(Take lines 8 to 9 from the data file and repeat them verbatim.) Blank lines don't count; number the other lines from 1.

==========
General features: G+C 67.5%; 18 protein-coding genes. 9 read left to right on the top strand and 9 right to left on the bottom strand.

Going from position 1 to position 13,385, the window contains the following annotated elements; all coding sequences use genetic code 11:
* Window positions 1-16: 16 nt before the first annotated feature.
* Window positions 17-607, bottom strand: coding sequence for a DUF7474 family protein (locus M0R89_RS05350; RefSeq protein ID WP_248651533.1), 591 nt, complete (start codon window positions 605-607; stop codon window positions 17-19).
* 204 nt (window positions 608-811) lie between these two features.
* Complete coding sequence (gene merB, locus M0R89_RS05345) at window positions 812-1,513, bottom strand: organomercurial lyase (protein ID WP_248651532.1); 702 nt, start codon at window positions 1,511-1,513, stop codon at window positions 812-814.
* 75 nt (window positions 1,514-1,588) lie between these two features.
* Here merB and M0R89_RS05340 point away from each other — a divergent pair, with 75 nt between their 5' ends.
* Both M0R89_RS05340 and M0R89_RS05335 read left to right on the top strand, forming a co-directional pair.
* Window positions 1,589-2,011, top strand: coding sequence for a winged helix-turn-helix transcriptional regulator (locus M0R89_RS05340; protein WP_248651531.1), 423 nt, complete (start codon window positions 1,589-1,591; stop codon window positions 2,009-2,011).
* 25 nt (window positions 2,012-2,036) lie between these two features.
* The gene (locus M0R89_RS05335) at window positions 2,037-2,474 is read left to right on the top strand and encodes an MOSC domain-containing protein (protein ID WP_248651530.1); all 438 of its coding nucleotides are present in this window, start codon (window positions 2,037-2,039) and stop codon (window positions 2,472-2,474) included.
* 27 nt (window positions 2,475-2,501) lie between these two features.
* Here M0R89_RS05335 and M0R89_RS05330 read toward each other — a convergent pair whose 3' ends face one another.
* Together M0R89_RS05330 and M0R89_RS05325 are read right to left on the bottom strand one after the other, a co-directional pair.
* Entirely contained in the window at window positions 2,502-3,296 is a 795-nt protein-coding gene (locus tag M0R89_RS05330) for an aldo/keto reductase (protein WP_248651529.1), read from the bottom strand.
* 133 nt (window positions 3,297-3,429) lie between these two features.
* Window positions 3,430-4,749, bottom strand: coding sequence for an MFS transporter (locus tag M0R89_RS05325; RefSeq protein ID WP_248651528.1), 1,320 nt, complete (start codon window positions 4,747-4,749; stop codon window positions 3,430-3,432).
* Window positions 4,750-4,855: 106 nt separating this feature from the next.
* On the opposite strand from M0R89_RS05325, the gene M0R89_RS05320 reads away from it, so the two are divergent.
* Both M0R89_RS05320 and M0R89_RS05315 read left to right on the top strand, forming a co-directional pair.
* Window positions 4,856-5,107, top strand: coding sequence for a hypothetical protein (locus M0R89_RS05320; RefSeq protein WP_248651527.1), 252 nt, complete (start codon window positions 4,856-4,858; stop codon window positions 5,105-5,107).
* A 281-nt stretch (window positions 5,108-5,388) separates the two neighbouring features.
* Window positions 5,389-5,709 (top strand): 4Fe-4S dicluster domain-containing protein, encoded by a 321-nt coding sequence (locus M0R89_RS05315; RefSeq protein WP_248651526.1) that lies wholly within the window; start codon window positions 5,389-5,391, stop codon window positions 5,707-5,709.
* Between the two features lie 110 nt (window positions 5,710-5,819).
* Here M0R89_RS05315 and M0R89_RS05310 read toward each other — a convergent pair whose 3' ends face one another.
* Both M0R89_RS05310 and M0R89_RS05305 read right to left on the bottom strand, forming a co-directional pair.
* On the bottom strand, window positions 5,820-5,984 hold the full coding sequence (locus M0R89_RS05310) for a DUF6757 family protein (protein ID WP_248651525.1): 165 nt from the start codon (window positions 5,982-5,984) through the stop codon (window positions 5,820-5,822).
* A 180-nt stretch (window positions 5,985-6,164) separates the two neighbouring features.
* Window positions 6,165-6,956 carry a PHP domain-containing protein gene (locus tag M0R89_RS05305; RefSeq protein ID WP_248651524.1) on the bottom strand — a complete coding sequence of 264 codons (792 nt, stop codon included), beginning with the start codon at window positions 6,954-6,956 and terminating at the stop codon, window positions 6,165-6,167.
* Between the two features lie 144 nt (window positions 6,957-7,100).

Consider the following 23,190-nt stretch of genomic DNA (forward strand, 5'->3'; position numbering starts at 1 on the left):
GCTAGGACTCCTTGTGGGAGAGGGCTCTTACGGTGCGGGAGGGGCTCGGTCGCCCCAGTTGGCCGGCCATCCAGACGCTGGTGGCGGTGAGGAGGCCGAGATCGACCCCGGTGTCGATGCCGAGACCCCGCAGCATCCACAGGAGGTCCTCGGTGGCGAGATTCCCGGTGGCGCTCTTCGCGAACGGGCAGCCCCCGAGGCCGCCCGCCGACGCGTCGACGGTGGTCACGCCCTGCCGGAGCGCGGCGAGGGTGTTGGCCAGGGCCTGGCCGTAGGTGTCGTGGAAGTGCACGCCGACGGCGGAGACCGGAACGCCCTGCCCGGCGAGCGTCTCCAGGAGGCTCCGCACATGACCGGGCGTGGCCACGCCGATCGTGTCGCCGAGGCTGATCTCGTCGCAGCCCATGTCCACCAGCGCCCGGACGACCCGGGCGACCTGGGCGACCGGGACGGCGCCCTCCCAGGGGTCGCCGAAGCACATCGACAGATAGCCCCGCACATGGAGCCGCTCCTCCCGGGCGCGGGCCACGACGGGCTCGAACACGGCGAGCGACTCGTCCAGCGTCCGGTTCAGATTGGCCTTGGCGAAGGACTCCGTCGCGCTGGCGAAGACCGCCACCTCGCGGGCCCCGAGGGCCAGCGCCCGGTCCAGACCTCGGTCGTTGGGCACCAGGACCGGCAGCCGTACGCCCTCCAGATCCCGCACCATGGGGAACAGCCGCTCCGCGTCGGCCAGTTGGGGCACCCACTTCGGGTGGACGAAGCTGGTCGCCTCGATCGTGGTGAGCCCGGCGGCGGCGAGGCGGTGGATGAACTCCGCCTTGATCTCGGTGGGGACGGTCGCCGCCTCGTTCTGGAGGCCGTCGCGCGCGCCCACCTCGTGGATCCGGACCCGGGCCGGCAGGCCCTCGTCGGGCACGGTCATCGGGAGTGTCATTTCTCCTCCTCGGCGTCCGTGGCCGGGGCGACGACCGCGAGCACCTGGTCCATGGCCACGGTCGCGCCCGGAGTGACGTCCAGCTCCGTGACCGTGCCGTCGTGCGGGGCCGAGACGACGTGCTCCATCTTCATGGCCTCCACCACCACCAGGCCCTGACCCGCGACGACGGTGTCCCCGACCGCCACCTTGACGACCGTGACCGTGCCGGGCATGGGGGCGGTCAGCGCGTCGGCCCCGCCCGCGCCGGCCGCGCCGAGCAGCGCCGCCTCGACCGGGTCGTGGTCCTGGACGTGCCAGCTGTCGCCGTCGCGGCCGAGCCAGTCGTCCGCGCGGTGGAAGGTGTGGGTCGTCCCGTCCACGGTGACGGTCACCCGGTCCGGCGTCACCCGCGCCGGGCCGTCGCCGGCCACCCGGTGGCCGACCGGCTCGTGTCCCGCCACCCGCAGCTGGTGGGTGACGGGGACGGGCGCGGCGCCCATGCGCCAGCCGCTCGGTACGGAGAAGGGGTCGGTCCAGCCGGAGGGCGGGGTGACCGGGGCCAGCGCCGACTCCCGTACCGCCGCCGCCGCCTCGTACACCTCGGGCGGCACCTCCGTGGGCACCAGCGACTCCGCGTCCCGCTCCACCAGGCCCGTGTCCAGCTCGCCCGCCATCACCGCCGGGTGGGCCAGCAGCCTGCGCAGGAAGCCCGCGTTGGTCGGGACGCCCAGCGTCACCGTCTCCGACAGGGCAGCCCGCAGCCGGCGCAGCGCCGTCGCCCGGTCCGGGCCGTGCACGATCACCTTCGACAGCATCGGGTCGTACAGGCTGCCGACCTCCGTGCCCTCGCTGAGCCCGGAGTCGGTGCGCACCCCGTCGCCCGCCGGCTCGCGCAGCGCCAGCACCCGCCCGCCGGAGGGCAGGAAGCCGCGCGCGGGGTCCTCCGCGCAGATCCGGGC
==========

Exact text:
* Here merB and M0R89_RS05340 point away from each other — a divergent pair, with 75 nt between their 5' ends.
* Both M0R89_RS05340 and M0R89_RS05335 read left to right on the top strand, forming a co-directional pair.